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Plea to remember stranded seafarers during holiday season

India and Europe have shrunk their backlogs of stranded seafarers, but small island nations such as Madagascar and Samoa have made crew changes hard. Progress is being made but the crisis is nowhere near over

Officers’ union Nautilus International says the plight of seafarers should not be forgotten as the crew change crisis drags on. A survey has shown the toll on Nautilus’ members, with half of the 350 respondents considering leaving the industry

NAUTILUS International has urged governments not to forget the crew change crisis as Christmas approaches, with thousands still stranded on land and at sea.

The officers’ union said a survey of 350 of its members showed the toll of the pandemic on morale, with half of the respondents considering leaving the industry.

The group has launched a petition calling on governments and industry to class seafarers as essential workers, declaring: “Seafarers deliver Christmas. This Christmas, deliver seafarers home.”

Nautilus general secretary Mark Dickinson said despite “exceptional” industry co-operation, “you do detect that all of our nerves are getting frayed … just because of the longevity of the crisis”.

“It does feel as if things are starting to move in the right direction … but there is still a lot to be concerned about,” he said in an interview.

While progress has been made in Europe, India and elsewhere, there were still about 400,000 seafarers unable either to sign on or off ships, although this includes some churn from crew changes taking place.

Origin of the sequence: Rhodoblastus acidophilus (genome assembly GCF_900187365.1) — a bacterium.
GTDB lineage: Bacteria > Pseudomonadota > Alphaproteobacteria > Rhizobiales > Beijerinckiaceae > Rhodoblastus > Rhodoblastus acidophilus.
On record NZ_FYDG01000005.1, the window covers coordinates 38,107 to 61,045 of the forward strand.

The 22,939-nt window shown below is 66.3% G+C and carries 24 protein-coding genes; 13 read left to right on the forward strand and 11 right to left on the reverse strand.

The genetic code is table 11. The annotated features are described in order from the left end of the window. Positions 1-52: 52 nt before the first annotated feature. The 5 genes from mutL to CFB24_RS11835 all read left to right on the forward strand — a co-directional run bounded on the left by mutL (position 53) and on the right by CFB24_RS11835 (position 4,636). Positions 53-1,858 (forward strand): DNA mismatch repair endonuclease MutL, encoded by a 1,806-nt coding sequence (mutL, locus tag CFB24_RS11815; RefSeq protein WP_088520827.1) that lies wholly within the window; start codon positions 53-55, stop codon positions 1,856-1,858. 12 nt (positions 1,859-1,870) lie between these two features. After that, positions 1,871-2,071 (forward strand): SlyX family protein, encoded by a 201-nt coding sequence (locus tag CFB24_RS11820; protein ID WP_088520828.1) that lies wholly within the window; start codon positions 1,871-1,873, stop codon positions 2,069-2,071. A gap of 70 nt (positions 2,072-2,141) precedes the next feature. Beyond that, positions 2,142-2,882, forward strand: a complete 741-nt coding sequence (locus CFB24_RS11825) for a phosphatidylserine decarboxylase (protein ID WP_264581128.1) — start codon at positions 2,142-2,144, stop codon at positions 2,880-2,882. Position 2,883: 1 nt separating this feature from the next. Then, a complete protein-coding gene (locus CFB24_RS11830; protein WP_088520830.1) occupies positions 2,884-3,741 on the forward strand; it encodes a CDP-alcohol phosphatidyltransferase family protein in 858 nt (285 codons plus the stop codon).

Mr Dickinson said aftereffects of the crisis were also starting to appear, such as the high number of returned seafarers wanting to take accrued leave, making it hard to find relievers for those still on board.

He said the “shocking” number of crew considering leaving the industry would cause “immense problems” for shipping to attract and keep new talent.

But Mr Dickinson said bodies such as the United Nations and International Labour Organisation were engaging with the problem and recent news about vaccines was cause for optimism.

“The next discussion for us will be how do we make sure the seafarers get tested, get access to those vaccines,” he said.

International Maritime Employers’ Council chief executive Francesco Gargiulo said there had been much progress on crew change, but the crisis was far from over.

Mr Gargiulo said the Philippines’ backlog of about 200,000 crew would take time to resolve, especially since seafarers there did not want to deploy during Christmas.

Imec’s Manila crew change centre was up and running, with 250 seafarers placed and another 500 booked to quarantine in employer-funded hotels. But progress with governments was slow, driving employers to find their own remedies at great cost.

“We have given up on waiting for governments. We are trying to do our thing,” he said.

Mr Gargiulo said small island nations such as Madagascar, Samoa and Kiribati were a recent trouble spot, since they lacked the infrastructure to process seafarers and so had closed their borders to returning citizens.

“They cannot take any risks with the virus and I understand that,” he said. “But at the same time … we have got 20 stuck in Los Angeles, another 15 stuck in Valencia, another 110 on a fleet. They are all 15, 16, 18 months (at sea) and no chances of getting home for Christmas.”

Mr Gargiulo said hundreds of seafarers were also stranded on ships that China has barred from offloading Australian coal amid a political spat between the two countries.

“They are being held hostage, basically. These guys are stuck in limbo,” he said.

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